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The concluding chapter summarizes results, offers a critique of the research design used, and discusses the next stage of IMF LIDC reform. Two tiers of actors—primary and secondary—influence LIDC outcomes. A coalition between two primary actors (MD-staff, MD-powerful states, powerful states-staff), or a primary actor and a secondary actor (LIDCs, NGOs, the US Congress, and the World Bank president), appears necessary to produce significant policy change. As predicted by PA models, a lack of consensus among powerful state principals provided openings for management and staff to initiate or resist policy reform. The managing director also is a key player who drives LIDC policy agendas and reform. As seen in the fallout following the Asian crisis and the global financial crisis, systemic crises play a central role in changing ideas around what is deemed legitimate in IMF policy choices and helping drive policy reform.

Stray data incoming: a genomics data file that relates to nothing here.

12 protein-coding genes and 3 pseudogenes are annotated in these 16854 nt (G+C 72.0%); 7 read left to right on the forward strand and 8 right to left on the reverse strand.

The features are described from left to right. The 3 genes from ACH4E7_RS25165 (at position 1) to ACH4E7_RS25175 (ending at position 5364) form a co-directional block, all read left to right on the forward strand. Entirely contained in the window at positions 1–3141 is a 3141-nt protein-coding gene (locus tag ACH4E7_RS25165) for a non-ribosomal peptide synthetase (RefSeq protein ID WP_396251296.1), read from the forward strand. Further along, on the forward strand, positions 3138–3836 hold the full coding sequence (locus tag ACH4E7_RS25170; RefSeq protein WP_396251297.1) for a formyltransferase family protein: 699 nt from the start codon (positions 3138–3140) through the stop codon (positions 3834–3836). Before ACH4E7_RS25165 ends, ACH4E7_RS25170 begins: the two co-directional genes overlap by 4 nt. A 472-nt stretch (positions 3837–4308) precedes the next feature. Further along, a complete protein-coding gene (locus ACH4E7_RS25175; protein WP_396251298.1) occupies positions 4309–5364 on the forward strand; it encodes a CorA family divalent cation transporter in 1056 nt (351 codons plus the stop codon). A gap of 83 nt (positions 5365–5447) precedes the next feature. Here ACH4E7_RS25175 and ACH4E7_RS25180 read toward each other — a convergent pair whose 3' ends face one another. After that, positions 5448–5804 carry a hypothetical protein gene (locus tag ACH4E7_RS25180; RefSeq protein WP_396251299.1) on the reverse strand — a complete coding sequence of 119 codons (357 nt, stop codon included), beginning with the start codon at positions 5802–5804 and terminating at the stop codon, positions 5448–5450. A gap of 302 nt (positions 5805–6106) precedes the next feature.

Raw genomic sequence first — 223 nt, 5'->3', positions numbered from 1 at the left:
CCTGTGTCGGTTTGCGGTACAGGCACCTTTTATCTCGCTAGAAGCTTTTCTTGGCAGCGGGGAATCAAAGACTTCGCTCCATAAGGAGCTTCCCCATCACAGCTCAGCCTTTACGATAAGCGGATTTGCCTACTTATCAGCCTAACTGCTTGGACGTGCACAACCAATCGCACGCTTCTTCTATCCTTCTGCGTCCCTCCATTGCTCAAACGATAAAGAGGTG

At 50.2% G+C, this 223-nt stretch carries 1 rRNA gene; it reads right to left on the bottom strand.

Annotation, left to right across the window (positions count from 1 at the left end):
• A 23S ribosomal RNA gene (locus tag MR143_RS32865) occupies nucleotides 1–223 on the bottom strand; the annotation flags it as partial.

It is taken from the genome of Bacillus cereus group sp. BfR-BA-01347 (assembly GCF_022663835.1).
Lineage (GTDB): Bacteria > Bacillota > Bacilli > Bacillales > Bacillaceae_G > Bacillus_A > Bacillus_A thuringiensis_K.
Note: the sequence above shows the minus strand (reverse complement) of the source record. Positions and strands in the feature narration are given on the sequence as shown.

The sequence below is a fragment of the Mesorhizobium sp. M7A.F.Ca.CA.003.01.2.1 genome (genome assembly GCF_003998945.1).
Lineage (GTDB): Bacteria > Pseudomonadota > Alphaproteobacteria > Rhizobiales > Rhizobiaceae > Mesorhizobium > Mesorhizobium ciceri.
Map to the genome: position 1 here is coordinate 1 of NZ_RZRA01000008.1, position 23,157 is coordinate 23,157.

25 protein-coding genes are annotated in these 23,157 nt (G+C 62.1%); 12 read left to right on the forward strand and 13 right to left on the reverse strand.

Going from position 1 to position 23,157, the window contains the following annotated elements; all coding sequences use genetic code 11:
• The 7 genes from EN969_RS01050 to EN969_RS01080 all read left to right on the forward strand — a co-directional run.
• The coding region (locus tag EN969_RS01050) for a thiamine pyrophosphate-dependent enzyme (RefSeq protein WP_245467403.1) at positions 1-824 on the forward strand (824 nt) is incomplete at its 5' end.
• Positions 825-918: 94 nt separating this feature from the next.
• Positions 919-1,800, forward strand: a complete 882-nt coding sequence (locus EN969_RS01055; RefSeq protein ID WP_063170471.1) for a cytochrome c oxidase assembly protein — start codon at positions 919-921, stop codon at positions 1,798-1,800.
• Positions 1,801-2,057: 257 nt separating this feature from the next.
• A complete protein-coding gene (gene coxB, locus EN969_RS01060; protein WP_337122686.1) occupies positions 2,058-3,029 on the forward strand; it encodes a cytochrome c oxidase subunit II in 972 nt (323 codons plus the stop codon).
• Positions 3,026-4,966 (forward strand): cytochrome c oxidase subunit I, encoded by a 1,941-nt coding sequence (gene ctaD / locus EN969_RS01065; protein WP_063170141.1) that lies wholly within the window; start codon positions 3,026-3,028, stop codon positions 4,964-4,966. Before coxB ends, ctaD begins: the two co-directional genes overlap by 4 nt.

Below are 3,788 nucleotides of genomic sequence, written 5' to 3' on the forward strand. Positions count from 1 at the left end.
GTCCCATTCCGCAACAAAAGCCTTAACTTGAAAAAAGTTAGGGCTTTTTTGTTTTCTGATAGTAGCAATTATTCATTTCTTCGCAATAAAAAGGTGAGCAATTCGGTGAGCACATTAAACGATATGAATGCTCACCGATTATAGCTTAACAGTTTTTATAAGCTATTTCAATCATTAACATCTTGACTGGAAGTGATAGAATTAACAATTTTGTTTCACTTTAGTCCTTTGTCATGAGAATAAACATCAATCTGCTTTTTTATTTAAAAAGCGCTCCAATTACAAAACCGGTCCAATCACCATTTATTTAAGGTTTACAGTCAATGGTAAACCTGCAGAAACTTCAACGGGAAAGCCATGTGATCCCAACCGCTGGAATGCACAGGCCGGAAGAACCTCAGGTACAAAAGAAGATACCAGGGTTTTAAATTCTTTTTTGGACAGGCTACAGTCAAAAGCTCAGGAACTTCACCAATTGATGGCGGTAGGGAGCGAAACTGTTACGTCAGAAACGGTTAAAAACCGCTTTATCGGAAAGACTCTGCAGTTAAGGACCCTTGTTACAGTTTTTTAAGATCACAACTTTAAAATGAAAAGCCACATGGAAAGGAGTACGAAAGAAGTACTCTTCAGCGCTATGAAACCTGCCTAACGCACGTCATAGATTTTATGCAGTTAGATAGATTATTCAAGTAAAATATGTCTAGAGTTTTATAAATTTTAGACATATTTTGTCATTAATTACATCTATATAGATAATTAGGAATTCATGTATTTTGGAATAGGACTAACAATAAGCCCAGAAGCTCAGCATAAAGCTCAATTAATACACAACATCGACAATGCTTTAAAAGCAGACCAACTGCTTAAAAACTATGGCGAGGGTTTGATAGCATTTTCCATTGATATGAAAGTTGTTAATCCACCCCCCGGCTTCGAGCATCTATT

KeywordsPolicy Reform Reform Effort Policy Position Sustainable Development Goal Asian Crisis
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